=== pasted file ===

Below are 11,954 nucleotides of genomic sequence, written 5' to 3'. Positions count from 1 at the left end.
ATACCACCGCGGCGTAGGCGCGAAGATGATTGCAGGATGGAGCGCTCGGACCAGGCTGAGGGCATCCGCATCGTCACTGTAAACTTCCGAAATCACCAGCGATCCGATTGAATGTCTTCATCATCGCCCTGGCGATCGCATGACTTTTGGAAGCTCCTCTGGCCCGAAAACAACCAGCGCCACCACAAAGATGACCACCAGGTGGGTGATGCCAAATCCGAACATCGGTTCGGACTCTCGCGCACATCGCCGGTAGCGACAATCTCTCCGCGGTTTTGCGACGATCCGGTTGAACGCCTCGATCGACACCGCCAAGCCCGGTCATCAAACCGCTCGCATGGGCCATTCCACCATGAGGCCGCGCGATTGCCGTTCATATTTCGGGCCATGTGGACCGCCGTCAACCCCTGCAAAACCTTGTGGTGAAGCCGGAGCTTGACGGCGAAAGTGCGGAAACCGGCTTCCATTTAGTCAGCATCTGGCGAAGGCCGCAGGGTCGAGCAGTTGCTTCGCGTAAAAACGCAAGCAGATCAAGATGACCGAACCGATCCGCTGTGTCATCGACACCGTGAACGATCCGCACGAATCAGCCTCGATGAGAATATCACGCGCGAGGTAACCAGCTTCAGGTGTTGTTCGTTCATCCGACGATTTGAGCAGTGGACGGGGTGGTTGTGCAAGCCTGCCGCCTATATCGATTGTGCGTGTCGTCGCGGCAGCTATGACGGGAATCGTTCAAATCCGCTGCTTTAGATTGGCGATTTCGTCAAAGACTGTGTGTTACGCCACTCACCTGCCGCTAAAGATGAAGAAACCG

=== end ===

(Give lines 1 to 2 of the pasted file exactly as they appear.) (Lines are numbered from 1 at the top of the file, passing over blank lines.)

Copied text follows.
Below are 11,954 nucleotides of genomic sequence, written 5' to 3'. Positions count from 1 at the left end.
ATACCACCGCGGCGTAGGCGCGAAGATGATTGCAGGATGGAGCGCTCGGACCAGGCTGAGGGCATCCGCATCGTCACTGTAAACTTCCGAAATCACCAGCGATCCGATTGAATGTCTTCATCATCGCCCTGGCGATCGCATGACTTTTGGAAGCTCCTCTGGCCCGAAAACAACCAGCGCCACCACAAAGATGACCACCAGGTGGGTGATGCCAAATCCGAACATCGGTTCGGACTCTCGCGCACATCGCCGGTAGCGACAATCTCTCCGCGGTTTTGCGACGATCCGGTTGAACGCCTCGATCGACACCGCCAAGCCCGGTCATCAAACCGCTCGCATGGGCCATTCCACCATGAGGCCGCGCGATTGCCGTTCATATTTCGGGCCATGTGGACCGCCGTCAACCCCTGCAAAACCTTGTGGTGAAGCCGGAGCTTGACGGCGAAAGTGCGGAAACCGGCTTCCATTTAGTCAGCATCTGGCGAAGGCCGCAGGGTCGAGCAGTTGCTTCGCGTAAAAACGCAAGCAGATCAAGATGACCGAACCGATCCGCTGTGTCATCGACACCGTGAACGATCCGCACGAATCAGCCTCGATGAGAATATCACGCGCGAGGTAACCAGCTTCAGGTGTTGTTCGTTCATCCGACGATTTGAGCAGTGGACGGGGTGGTTGTGCAAGCCTGCCGCCTATATCGATTGTGCGTGTCGTCGCGGCAGCTATGACGGGAATCGTTCAAATCCGCTGCTTTAGATTGGCGATTTCGTCAAAGACTGTGTGTTACGCCACTCACCTGCCGCTAAAGATGAAGAAACCG